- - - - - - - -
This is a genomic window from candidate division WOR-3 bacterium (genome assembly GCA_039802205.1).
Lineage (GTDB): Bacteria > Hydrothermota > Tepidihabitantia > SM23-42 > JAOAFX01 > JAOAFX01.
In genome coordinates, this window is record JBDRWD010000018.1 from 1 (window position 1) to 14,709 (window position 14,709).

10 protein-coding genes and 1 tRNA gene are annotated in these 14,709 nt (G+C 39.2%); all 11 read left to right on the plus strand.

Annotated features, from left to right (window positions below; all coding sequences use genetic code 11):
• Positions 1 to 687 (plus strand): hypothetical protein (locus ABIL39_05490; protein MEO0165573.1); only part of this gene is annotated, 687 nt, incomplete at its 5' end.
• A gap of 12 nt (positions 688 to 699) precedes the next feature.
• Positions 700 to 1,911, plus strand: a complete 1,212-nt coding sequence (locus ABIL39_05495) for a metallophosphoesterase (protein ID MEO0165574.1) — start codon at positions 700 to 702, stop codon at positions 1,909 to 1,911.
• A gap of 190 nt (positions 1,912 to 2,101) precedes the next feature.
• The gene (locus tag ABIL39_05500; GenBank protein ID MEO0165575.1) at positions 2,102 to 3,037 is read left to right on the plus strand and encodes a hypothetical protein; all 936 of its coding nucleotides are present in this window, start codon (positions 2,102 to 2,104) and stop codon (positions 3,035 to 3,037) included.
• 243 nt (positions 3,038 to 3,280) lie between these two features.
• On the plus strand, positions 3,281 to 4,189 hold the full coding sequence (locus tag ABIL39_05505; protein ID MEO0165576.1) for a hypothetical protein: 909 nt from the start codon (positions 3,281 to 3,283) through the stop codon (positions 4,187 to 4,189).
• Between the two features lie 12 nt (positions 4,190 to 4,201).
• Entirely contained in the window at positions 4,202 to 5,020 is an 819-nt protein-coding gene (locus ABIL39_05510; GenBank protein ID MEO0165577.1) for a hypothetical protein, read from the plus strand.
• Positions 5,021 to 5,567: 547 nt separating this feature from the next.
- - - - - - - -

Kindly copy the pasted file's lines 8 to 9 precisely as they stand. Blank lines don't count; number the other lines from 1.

• Positions 700 to 1,911, plus strand: a complete 1,212-nt coding sequence (locus ABIL39_05495) for a metallophosphoesterase (protein ID MEO0165574.1) — start codon at positions 700 to 702, stop codon at positions 1,909 to 1,911.
• A gap of 190 nt (positions 1,912 to 2,101) precedes the next feature.